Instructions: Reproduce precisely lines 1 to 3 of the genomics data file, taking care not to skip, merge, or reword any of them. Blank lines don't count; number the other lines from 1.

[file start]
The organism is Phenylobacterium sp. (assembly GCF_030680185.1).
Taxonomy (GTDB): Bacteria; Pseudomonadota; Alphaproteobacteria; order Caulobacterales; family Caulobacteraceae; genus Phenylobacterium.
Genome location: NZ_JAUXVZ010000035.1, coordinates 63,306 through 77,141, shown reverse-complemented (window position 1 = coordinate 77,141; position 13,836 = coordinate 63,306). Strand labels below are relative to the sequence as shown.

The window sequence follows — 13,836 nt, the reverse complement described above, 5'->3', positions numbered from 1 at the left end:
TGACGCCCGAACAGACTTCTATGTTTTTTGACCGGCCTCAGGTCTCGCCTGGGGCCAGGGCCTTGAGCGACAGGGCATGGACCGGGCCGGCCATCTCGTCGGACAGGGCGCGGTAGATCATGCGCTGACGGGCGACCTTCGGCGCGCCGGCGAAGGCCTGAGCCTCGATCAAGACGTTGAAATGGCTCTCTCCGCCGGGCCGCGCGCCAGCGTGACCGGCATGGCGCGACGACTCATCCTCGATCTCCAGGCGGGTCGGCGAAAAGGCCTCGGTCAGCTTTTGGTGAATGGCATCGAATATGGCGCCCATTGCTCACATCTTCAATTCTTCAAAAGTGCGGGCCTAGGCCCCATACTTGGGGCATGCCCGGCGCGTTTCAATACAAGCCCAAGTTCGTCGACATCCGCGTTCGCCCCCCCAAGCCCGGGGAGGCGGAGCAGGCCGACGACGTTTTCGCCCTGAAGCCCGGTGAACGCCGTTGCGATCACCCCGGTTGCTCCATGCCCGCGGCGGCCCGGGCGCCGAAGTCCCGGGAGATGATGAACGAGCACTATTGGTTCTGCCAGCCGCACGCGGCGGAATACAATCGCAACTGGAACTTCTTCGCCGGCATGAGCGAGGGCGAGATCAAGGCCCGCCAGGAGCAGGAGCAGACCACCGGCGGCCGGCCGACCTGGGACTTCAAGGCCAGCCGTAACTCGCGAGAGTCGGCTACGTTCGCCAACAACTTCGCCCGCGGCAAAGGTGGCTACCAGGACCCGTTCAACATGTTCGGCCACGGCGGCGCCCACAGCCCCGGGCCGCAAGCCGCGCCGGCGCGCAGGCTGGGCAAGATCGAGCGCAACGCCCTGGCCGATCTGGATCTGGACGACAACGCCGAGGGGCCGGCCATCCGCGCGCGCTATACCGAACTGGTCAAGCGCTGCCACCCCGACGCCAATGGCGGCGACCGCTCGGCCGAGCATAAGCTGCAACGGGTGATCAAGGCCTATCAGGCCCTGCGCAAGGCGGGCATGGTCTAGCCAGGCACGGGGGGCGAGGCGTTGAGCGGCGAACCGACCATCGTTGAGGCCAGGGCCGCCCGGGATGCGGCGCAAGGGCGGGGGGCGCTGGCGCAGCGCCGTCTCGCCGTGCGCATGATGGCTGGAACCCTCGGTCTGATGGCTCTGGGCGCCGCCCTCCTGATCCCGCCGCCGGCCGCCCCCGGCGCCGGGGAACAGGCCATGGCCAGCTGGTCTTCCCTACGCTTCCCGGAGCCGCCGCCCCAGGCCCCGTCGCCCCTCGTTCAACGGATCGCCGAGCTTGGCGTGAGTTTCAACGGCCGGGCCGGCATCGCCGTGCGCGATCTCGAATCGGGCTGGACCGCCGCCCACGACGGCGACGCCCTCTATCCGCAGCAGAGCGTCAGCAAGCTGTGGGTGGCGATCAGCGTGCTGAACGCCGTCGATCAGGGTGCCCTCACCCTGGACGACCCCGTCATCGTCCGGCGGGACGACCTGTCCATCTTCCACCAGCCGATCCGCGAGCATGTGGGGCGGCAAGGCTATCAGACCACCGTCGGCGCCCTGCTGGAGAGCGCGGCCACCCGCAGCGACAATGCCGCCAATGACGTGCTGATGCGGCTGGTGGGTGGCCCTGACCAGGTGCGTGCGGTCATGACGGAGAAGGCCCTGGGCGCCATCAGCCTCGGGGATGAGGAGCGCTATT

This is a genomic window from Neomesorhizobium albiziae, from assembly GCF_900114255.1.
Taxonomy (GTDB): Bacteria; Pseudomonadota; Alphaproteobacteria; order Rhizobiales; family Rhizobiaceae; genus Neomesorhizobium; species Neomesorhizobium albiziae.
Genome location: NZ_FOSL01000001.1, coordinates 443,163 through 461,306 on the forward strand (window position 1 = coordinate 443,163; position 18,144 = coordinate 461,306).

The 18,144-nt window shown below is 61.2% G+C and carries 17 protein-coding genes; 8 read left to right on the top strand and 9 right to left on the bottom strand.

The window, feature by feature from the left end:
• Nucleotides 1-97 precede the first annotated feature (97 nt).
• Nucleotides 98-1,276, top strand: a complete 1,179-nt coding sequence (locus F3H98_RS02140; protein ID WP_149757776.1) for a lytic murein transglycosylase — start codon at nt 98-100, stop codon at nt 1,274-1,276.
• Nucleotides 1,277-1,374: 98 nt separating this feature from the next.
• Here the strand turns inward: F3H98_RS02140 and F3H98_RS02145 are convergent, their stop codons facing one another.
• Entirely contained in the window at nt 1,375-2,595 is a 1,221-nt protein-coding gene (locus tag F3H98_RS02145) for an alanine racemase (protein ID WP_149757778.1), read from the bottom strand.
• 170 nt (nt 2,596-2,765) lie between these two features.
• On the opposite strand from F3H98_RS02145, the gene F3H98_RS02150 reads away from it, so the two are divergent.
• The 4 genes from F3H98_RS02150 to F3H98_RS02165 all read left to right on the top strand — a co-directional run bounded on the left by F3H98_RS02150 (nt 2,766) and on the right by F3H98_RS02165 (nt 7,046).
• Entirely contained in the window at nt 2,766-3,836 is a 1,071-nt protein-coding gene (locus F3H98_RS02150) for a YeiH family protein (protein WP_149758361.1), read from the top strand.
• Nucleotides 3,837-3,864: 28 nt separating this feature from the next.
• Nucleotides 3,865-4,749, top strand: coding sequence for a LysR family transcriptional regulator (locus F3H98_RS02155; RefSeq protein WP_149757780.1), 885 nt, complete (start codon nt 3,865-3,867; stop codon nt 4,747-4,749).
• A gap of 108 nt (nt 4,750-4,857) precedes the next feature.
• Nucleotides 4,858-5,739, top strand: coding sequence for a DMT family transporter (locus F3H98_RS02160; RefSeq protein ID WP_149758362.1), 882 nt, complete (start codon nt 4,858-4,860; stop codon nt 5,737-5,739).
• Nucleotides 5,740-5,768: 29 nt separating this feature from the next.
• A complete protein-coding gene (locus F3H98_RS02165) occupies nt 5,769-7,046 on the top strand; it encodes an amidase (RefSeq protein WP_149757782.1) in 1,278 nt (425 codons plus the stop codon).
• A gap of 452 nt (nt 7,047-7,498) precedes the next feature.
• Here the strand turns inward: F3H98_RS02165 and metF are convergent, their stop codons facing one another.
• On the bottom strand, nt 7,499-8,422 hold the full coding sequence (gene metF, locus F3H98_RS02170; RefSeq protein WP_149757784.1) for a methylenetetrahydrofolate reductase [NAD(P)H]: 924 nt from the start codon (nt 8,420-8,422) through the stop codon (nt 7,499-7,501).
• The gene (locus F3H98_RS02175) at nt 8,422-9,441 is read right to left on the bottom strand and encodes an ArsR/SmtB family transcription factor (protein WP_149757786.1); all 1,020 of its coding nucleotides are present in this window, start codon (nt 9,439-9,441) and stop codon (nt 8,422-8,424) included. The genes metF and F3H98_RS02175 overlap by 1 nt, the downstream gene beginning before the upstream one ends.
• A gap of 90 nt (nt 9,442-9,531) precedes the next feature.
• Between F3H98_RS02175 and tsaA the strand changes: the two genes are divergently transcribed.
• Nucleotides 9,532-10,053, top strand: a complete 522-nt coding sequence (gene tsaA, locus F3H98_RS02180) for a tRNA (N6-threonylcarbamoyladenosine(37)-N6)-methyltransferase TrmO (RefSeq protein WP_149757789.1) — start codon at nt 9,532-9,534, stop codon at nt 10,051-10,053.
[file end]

The organism is Phenylobacterium sp. (assembly GCF_030680185.1).
Taxonomy (GTDB): Bacteria; Pseudomonadota; Alphaproteobacteria; order Caulobacterales; family Caulobacteraceae; genus Phenylobacterium.
Genome location: NZ_JAUXVZ010000035.1, coordinates 63,306 through 77,141, shown reverse-complemented (window position 1 = coordinate 77,141; position 13,836 = coordinate 63,306). Strand labels below are relative to the sequence as shown.